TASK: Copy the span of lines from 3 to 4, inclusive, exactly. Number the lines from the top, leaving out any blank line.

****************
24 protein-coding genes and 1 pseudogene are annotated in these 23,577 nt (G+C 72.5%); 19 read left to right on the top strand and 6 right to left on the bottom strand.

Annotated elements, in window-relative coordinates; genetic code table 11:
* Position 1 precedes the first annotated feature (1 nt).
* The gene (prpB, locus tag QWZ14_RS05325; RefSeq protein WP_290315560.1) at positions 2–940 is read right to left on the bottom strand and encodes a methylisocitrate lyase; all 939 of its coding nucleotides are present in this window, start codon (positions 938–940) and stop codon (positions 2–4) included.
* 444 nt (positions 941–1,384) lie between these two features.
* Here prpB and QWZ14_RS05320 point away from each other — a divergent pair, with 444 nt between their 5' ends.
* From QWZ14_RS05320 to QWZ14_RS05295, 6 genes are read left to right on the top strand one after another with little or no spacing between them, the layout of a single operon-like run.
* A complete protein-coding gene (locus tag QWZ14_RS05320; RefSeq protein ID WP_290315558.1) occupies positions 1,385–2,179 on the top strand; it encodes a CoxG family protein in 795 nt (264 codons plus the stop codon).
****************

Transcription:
* Position 1 precedes the first annotated feature (1 nt).
* The gene (prpB, locus tag QWZ14_RS05325; RefSeq protein WP_290315560.1) at positions 2–940 is read right to left on the bottom strand and encodes a methylisocitrate lyase; all 939 of its coding nucleotides are present in this window, start codon (positions 938–940) and stop codon (positions 2–4) included.